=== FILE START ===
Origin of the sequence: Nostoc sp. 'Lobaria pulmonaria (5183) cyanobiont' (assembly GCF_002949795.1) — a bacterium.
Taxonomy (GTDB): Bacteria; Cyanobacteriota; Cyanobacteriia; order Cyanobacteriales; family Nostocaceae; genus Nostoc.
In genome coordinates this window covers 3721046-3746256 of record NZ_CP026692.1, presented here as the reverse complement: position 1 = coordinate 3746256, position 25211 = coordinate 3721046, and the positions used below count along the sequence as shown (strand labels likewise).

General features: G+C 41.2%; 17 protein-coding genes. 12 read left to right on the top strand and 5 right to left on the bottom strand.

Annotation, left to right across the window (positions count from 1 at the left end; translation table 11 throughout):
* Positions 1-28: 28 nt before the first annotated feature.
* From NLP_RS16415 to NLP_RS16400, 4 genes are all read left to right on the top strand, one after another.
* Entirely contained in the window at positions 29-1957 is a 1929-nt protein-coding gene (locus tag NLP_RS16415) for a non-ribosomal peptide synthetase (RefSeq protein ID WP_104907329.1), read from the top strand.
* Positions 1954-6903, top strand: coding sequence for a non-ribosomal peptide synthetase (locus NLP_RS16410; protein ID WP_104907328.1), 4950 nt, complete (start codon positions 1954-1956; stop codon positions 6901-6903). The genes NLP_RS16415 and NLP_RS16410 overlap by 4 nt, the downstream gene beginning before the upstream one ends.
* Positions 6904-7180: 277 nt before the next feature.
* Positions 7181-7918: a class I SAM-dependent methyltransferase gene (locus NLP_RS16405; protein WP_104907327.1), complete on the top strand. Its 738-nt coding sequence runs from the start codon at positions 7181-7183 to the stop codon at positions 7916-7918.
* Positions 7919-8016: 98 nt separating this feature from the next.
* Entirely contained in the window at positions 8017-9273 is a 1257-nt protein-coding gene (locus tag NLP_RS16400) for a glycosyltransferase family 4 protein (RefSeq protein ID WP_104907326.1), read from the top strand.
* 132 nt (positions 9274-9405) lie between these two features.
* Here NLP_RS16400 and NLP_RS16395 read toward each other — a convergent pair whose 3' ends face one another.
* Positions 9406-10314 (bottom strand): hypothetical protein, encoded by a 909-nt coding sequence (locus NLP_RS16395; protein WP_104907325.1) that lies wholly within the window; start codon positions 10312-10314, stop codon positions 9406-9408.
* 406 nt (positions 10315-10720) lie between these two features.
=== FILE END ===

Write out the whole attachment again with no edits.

Origin of the sequence: Nostoc sp. 'Lobaria pulmonaria (5183) cyanobiont' (assembly GCF_002949795.1) — a bacterium.
Taxonomy (GTDB): Bacteria; Cyanobacteriota; Cyanobacteriia; order Cyanobacteriales; family Nostocaceae; genus Nostoc.
In genome coordinates this window covers 3721046-3746256 of record NZ_CP026692.1, presented here as the reverse complement: position 1 = coordinate 3746256, position 25211 = coordinate 3721046, and the positions used below count along the sequence as shown (strand labels likewise).

General features: G+C 41.2%; 17 protein-coding genes. 12 read left to right on the top strand and 5 right to left on the bottom strand.

Annotation, left to right across the window (positions count from 1 at the left end; translation table 11 throughout):
* Positions 1-28: 28 nt before the first annotated feature.
* From NLP_RS16415 to NLP_RS16400, 4 genes are all read left to right on the top strand, one after another.
* Entirely contained in the window at positions 29-1957 is a 1929-nt protein-coding gene (locus tag NLP_RS16415) for a non-ribosomal peptide synthetase (RefSeq protein ID WP_104907329.1), read from the top strand.
* Positions 1954-6903, top strand: coding sequence for a non-ribosomal peptide synthetase (locus NLP_RS16410; protein ID WP_104907328.1), 4950 nt, complete (start codon positions 1954-1956; stop codon positions 6901-6903). The genes NLP_RS16415 and NLP_RS16410 overlap by 4 nt, the downstream gene beginning before the upstream one ends.
* Positions 6904-7180: 277 nt before the next feature.
* Positions 7181-7918: a class I SAM-dependent methyltransferase gene (locus NLP_RS16405; protein WP_104907327.1), complete on the top strand. Its 738-nt coding sequence runs from the start codon at positions 7181-7183 to the stop codon at positions 7916-7918.
* Positions 7919-8016: 98 nt separating this feature from the next.
* Entirely contained in the window at positions 8017-9273 is a 1257-nt protein-coding gene (locus tag NLP_RS16400) for a glycosyltransferase family 4 protein (RefSeq protein ID WP_104907326.1), read from the top strand.
* 132 nt (positions 9274-9405) lie between these two features.
* Here NLP_RS16400 and NLP_RS16395 read toward each other — a convergent pair whose 3' ends face one another.
* Positions 9406-10314 (bottom strand): hypothetical protein, encoded by a 909-nt coding sequence (locus NLP_RS16395; protein WP_104907325.1) that lies wholly within the window; start codon positions 10312-10314, stop codon positions 9406-9408.
* 406 nt (positions 10315-10720) lie between these two features.